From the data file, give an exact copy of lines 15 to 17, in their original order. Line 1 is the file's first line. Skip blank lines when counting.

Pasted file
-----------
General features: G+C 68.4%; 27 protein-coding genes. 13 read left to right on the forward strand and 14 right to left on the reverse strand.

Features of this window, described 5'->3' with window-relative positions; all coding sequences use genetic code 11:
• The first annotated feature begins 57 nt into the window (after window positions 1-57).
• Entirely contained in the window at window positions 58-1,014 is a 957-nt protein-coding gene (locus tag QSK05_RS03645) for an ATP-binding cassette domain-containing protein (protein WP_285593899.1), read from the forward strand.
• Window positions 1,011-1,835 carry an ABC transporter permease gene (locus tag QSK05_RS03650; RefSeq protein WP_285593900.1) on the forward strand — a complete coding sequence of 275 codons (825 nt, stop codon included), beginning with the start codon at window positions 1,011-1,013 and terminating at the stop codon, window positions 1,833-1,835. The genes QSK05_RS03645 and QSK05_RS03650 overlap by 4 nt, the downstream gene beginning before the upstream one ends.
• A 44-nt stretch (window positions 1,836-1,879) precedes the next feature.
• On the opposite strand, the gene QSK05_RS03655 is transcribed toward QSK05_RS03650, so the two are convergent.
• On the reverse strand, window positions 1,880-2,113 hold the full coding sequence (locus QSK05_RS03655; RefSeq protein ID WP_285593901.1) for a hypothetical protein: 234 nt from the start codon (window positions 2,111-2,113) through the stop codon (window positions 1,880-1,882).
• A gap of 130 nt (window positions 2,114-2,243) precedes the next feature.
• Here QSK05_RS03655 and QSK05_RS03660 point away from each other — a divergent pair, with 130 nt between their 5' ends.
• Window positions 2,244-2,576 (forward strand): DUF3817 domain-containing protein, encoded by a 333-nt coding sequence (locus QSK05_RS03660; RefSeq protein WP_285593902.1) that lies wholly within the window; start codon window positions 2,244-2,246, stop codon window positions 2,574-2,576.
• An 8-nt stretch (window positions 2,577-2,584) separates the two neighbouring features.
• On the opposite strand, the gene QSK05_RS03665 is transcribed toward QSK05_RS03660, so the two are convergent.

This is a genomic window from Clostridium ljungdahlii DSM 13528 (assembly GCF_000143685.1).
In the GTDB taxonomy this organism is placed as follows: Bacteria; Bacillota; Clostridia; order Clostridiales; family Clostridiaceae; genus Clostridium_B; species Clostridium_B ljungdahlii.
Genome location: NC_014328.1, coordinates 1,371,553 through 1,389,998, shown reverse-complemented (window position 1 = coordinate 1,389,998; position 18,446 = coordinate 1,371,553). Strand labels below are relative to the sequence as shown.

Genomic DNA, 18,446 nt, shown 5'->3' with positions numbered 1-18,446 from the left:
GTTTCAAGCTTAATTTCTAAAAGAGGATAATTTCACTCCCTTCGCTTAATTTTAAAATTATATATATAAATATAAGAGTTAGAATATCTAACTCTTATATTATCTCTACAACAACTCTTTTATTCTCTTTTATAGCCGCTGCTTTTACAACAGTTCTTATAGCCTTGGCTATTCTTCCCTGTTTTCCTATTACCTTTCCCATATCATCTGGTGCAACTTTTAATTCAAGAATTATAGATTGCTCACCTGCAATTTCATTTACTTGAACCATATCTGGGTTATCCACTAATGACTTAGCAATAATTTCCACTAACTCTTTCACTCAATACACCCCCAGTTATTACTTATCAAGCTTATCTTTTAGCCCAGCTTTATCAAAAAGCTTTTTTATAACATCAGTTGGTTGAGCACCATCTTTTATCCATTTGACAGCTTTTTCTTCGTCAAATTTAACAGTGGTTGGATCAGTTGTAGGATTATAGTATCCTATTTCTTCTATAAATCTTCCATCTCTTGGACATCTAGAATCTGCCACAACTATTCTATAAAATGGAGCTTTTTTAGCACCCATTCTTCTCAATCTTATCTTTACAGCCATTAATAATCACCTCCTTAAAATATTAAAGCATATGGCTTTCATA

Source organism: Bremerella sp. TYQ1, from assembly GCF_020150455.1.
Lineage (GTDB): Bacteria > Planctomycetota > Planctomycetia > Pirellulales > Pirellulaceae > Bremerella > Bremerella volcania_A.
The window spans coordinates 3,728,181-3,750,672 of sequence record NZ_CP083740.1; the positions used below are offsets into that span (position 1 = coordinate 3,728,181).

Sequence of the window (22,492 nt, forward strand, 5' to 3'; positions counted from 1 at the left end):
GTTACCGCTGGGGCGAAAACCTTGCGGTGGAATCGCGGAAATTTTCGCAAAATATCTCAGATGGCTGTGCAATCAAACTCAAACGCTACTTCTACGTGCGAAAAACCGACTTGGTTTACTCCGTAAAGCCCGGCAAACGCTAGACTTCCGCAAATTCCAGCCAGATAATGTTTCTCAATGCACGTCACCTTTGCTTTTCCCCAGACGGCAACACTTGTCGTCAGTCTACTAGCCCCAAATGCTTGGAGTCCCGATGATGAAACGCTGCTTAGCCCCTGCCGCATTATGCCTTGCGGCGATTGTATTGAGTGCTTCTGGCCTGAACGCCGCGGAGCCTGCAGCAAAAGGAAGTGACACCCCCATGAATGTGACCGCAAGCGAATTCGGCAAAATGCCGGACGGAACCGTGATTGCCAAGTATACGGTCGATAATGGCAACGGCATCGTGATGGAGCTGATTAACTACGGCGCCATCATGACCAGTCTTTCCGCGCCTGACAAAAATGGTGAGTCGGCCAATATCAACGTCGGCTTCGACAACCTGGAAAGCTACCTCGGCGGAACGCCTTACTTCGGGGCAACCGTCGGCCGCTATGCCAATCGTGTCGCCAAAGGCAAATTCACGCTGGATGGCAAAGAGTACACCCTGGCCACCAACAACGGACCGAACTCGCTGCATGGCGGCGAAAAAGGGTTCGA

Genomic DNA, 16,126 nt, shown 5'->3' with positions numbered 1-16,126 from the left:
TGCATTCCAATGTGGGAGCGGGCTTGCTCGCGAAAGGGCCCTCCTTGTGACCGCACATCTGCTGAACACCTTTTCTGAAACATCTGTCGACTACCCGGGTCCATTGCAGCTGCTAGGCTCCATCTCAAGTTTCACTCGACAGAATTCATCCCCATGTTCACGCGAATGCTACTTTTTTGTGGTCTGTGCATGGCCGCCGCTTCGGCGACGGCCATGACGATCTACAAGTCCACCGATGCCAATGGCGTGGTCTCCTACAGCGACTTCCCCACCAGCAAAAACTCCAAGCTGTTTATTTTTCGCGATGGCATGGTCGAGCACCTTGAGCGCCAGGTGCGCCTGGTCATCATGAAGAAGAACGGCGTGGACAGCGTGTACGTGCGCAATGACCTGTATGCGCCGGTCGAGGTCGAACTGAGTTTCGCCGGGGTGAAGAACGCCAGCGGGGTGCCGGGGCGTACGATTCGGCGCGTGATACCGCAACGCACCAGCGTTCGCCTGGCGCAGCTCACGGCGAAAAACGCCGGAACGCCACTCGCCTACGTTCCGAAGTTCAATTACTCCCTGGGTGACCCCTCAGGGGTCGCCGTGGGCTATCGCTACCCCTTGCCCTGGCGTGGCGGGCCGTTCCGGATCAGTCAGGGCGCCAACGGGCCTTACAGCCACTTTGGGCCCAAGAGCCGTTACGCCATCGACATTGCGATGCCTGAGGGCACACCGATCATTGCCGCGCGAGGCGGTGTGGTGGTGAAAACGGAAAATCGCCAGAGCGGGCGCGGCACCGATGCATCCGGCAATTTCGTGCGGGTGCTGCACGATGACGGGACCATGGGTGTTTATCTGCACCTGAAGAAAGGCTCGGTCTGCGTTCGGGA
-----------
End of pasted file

In the GTDB taxonomy this organism is placed as follows: Bacteria; Bacillota; Clostridia; order Clostridiales; family Clostridiaceae; genus Clostridium_B; species Clostridium_B ljungdahlii.
Genome location: NC_014328.1, coordinates 1,371,553 through 1,389,998, shown reverse-complemented (window position 1 = coordinate 1,389,998; position 18,446 = coordinate 1,371,553). Strand labels below are relative to the sequence as shown.

Genomic DNA, 18,446 nt, shown 5'->3' with positions numbered 1-18,446 from the left: